“District civil surgeons were asked to procure this but some bought expensive non-generic IFA tablets and exhausted funds. A month back the tender process was completed and now those will soon be supplied to all districts,” said Dr Praveen Chandra, Director NRHM in Ranchi. In 2011, former health minister Bhanu Pratap Shahi, former health secretary Pradeep Kumar and other department officers were named as accused in a Rs 130-crore NRHM scam related to purchase of medicines. The CBI is now investigating the case.

The state Social Welfare, Women and Child Development (SWWCD) website shows a budget of Rs 2.53 crores for purchase of “medicine kits” but officials in Ranchi say this meant only for purchase of first-aid. The department launched the Rs 70 crores Jeevan Asha program last month with focus on reducing malnutrition but this too does not have a component especially for IFA tablets.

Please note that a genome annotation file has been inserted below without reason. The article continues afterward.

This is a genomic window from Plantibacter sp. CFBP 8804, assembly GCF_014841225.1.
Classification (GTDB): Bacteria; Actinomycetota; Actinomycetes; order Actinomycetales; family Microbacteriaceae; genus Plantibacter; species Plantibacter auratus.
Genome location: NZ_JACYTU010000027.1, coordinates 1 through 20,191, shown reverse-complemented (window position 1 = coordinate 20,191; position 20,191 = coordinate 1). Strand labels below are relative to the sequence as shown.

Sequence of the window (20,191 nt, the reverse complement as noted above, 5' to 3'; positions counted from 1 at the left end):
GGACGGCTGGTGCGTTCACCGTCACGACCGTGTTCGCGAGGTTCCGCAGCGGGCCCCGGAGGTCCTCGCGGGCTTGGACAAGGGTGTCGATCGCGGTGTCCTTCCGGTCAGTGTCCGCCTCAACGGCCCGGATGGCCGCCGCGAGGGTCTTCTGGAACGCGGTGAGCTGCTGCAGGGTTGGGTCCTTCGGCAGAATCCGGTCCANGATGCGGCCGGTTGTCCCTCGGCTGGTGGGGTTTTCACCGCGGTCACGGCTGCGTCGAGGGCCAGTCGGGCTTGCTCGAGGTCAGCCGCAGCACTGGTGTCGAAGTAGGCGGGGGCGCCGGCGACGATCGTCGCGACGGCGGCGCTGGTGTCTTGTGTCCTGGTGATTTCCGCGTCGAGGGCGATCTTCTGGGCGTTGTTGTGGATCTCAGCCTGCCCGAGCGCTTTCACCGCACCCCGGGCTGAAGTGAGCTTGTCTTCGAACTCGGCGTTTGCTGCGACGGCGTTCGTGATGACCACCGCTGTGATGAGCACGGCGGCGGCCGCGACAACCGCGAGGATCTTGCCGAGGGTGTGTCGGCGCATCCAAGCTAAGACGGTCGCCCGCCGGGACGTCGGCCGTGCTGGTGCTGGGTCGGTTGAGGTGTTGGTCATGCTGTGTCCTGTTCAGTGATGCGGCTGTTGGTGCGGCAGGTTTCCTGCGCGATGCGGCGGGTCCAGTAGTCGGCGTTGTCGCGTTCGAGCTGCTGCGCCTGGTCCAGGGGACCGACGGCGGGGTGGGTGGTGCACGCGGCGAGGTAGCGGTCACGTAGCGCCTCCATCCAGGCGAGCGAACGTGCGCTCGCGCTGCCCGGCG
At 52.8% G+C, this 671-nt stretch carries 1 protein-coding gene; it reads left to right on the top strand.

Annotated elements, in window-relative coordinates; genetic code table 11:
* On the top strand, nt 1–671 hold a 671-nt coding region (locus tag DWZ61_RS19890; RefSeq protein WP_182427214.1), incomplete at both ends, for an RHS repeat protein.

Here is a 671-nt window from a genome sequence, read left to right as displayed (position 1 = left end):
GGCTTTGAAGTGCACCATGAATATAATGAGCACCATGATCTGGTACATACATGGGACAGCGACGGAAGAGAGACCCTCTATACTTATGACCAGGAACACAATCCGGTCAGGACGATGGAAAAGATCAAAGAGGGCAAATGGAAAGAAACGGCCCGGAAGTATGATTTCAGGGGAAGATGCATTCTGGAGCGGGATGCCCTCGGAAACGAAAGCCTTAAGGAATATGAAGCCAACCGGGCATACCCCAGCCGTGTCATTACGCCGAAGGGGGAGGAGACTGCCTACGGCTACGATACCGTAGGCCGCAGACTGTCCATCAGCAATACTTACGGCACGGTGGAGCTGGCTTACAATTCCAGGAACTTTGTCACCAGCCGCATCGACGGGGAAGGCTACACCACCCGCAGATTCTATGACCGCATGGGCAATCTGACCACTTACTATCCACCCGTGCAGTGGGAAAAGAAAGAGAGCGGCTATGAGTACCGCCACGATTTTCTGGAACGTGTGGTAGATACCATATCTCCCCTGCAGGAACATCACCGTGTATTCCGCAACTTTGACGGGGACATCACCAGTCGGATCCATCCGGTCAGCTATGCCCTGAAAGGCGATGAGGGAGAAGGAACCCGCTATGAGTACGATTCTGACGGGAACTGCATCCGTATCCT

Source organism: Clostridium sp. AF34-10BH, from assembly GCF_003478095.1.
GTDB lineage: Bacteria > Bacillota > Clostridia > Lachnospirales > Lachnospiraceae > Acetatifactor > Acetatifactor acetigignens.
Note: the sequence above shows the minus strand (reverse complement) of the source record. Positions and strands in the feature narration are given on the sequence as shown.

At Khunti

More than two years after she gave birth to her youngest daughter, Shanti Oraon, an adivasi farmer in Bhandara village in Khunti district has been unable to resume working in the fields. “She has breathing trouble, and could not start walking even after she turned two and a half years old. I must stay at home with her all the time,” she says of her infant daughter lying wrapped in a bedsheet on the floor. Across the road from Shanti Oraon’s house, Pooja Devi watches her one-year-old play with a plastic bangle in her mouth. “She weighed less than three kgs when she was born. She falls ill often even now,” she says.

Bhandara lies a little over 30 kms from Ranchi, the state capital, and is on the outskirts of Khunti’s district center and market. Despite good connectivity with roads and easy accessibility, Bhandara and the adjoining villages Belahatu and Chikor have not received supplies of IFA since 2009.